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Colorado’s New Lane Filtering Law

May 15, 2024
In The News Motorcycles

Lane filtering in Colorado

There’s been a big development for Colorado traffic law: the passing of a bill that will allow lane filtering in Colorado, effective Aug 7, 2024. This is an important subject because it affects ALL MOTORISTS, not just motorcycle riders.

 The new law will make it legal for motorcyclists to move between lanes of vehicles in stopped traffic. That means, if traffic has completely come to a stop, two-wheeled motorcycle riders can move between vehicles at a slow speed of 15 mph or less. The lanes of the road must be wide enough to pass safely, and the conditions must be good enough to permit prudent handling of the motorcycle.

Additionally, motorcycle riders are not permitted to filter on the right shoulder, or on the right side of a vehicle in the furthermost right lane if the highway is not limited access.

 Riders cannot filter between cars in motion, ever, or if any traffic is oncoming (like on a yellow line).

Lane Filtering Is NOT the Same as Lane Splitting in Colorado

Downtown Denver stoplight

Lane filtering must not be confused with lane splitting. Lane splitting occurs when motorcycles ride between cars that are moving. That is not legal in Colorado, and violators should be penalized.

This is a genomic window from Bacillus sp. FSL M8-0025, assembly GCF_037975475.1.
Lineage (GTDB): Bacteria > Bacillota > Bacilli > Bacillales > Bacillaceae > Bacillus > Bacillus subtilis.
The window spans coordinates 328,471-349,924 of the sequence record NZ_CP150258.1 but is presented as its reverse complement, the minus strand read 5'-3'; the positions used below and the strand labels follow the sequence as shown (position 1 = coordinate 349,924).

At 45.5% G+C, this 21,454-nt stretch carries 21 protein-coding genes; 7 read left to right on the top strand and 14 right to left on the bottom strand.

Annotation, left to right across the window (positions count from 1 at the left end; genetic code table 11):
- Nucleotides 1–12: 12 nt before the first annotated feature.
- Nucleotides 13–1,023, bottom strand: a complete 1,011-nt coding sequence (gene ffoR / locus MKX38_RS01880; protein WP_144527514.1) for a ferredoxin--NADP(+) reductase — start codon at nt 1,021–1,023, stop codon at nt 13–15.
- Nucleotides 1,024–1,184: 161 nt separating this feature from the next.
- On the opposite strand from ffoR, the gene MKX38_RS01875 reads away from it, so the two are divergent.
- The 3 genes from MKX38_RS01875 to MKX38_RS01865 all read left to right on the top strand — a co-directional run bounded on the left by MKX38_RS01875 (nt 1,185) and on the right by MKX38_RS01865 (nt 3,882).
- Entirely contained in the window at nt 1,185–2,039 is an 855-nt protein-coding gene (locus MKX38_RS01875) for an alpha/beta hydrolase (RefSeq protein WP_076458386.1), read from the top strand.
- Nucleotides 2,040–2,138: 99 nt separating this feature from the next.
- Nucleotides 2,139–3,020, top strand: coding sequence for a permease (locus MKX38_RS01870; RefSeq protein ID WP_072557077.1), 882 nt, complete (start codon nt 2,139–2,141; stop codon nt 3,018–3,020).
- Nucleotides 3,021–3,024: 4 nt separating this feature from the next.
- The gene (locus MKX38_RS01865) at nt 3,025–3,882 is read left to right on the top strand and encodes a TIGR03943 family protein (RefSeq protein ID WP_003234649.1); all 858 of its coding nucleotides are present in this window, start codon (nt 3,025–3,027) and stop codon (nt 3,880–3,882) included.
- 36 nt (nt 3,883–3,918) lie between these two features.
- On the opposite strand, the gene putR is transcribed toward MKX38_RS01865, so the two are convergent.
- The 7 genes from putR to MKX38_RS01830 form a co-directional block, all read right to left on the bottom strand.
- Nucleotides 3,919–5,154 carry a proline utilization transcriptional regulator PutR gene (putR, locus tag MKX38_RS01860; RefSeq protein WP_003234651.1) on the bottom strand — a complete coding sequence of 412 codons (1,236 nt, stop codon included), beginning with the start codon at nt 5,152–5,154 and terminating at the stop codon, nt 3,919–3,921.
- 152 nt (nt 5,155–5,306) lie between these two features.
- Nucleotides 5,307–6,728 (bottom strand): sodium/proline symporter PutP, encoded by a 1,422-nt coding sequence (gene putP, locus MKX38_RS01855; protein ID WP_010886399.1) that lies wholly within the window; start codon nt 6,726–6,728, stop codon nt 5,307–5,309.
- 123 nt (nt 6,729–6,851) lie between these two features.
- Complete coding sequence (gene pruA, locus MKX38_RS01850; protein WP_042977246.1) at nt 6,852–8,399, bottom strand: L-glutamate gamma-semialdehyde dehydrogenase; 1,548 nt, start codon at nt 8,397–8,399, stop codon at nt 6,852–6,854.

There’s been a lot of buzz about Colorado legalizing lane splitting and it’s really bothering me! Even people I respect in the motorcycle community are calling it the wrong thing, and that’s simply not true. Stop it!

 Why is this happening at all?

 The primary reason is so that riders can get out of the way of traffic coming up behind them, which is, statistically, far more dangerous than lane filtering. The research by the California Highway Patrol also says, “Other benefits of lane filtering include a reduction in traffic congestion, and, accordingly, fuel consumption and emissions from all vehicles, and reduction in overheating in air-cooled motorcycles.”

Car drivers – this isn’t bad news for you and this law can benefit you as well. I encourage you to not look at this as “something motorcyclists are getting away with.” Motorcycles are able to accelerate faster than cars, so if riders are legally filtering in stacked traffic, they are getting out of the way for you faster too.  

 Note that this is a trial run and the law is slated for repeal after three years time. Before the repeal, the Colorado Department of Transportation will collect safety data on the bill and issue a report to the general assembly. They will be largely focused on the effect the law has on rear-end collisions and side-swipe collisions, naturally.

 If it doesn’t prove to benefit motorists, or if it’s abused and turns into increased lane splitting, then it will be no more.

 Since the news, and seeing the public response, I’m worried this will cause problems; however, it can also be seen as a win for the motorcycle community, and an opportunity to demonstrate a new way of sharing the road between cars and motorcycles.

 At The O’Sullivan Law Firm safety on the road is our number one concern, so let’s hope this helps.

 That said, if you want to watch my somewhat heated rant on the new law, head over to YouTube.


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